Antonie van Leeuwenhoek

, Volume 111, Issue 2, pp 209–226 | Cite as

Biodiversity and ecology of flower-associated actinomycetes in different flowering stages of Protea repens

  • Zander R. Human
  • Casparus J. Crous
  • Francois Roets
  • Stephanus N. Venter
  • Michael J. Wingfield
  • Z. Wilhelm de Beer
Original Paper


Actinomycete bacteria have previously been reported from reproductive structures (infructescences) of Protea (sugarbush/suikerbos) species, a niche dominated by fungi in the genera Knoxdaviesia and Sporothrix. It is probable that these taxa have symbiotic interactions, but a lack of knowledge regarding their diversity and general ecology precludes their study. We determined the diversity of actinomycetes within Protea repens inflorescence buds, open inflorescences, young and mature infructescences, and leaf litter surrounding these trees. Since the P. repens habitat is fire-prone, we also considered the potential of these bacteria to recolonise infructescences after fire. Actinomycetes were largely absent from flower buds and inflorescences but were consistently present in young and mature infructescences. Two Streptomyces spp. were the most consistent taxa recovered, one of which was also routinely isolated from leaf litter. Lower colonisation rates were evident in samples from a recently burnt site. One of the most consistent taxa isolated from older trees in the unburnt site was absent from this site. Our findings show that P. repens has a distinct community of actinomycetes dominated by a few species. These communities change over time and infructescence developmental stage, season and the age of the host population. Mature infructescences appear to be important sources of inoculum for some of the actinomycetes, seemingly disrupted by fire. Increased fire frequency limiting maturation of P. repens infructescences could thus impact future actinomycete colonisation in the landscape. Streptomyces spp. are likely to share this niche with the ophiostomatoid fungi, which merits further study regarding their interactions and mode of transfer.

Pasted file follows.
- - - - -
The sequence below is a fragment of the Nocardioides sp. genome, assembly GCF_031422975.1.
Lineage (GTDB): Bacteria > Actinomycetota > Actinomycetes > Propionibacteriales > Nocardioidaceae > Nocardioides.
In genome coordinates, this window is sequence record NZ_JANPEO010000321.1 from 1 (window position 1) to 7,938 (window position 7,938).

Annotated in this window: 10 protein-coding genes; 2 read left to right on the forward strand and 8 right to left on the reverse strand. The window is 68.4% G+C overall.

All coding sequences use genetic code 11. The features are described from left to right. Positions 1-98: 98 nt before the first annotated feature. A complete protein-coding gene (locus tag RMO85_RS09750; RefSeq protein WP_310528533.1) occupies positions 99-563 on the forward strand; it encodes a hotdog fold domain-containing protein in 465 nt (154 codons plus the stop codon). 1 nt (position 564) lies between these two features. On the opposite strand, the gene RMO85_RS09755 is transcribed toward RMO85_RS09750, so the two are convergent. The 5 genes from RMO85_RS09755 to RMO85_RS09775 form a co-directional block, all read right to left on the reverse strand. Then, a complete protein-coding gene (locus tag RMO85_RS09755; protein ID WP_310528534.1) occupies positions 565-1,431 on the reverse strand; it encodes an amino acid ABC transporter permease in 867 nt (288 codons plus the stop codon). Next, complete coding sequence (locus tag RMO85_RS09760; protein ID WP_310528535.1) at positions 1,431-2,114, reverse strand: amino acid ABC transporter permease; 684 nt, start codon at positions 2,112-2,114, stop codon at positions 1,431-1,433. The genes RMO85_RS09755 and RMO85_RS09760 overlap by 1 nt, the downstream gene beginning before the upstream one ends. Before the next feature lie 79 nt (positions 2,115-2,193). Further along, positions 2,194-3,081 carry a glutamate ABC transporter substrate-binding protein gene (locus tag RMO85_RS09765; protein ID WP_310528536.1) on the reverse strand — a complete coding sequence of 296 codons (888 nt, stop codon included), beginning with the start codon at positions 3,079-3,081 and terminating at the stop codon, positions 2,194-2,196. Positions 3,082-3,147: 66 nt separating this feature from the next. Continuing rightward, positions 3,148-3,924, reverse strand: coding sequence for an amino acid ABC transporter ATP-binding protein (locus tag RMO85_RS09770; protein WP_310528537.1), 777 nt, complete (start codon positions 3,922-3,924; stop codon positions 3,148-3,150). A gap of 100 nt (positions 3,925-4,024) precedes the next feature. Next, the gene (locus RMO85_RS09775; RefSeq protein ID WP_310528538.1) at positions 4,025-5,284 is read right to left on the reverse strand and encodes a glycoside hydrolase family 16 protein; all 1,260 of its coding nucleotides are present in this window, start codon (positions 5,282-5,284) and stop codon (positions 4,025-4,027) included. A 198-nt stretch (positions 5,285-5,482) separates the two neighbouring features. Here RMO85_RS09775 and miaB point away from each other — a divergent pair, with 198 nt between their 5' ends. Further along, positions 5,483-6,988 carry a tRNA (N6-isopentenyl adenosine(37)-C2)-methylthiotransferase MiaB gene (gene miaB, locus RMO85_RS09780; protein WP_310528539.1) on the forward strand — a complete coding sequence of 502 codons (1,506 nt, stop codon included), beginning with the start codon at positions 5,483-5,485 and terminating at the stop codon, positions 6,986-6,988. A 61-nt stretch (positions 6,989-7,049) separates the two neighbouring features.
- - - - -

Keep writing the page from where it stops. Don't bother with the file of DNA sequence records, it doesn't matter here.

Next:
Proteaceae Streptomyces Cape Floristic Kingdom Sporothrix Knoxdaviesia 



We thank the National Research Foundation (NRF) and the Department of Science and Technology (DST)/NRF Centre for Tree Health Biotechnology (CTHB) for financial support. We also thank the Cape Nature Conservation Board for providing collection permits. We further wish to thank Glenda Brits from the Department of Education Innovation, University of Pretoria, for producing Fig. 3.

Conflict of interest

The authors declare that they have no conflict of interest.

Supplementary material

10482_2017_942_MOESM1_ESM.tif (1.2 mb)
Supplementary Figure S1 Regression coefficients (β), odds ratios (OR) and p-values from binary logistic regression of presence or absence of all actinomycetes, OTU1 and OTU2 in infructescences (TIFF 1244 kb)
10482_2017_942_MOESM2_ESM.docx (3.5 mb)
Supplementary Table S1 Species richness estimators and colonisation frequencies for all sample categories in this study. Table S2 Results of mixed effects models testing the effect of inflorescence organ on species richness and presence of actinomycetes. Supplementary Methods Actinomycete colonisation frequency and species richness on different P. repens flower organs (DOCX 3564 kb)


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Authors and Affiliations

  1. 1.Department of Microbiology and Plant Pathology, Forestry and Agriculture Biotechnology InstituteUniversity of PretoriaPretoriaSouth Africa
  2. 2.Department of Plant and Soil Sciences, Forestry and Agriculture Biotechnology InstituteUniversity of PretoriaPretoriaSouth Africa
  3. 3.Faculdade de Ciências, Centre for Ecology, Evolution and Environmental Changes (cE3c)Universidade de LisboaLisbonPortugal
  4. 4.Department of Conservation Ecology and EntomologyStellenbosch UniversityStellenboschSouth Africa

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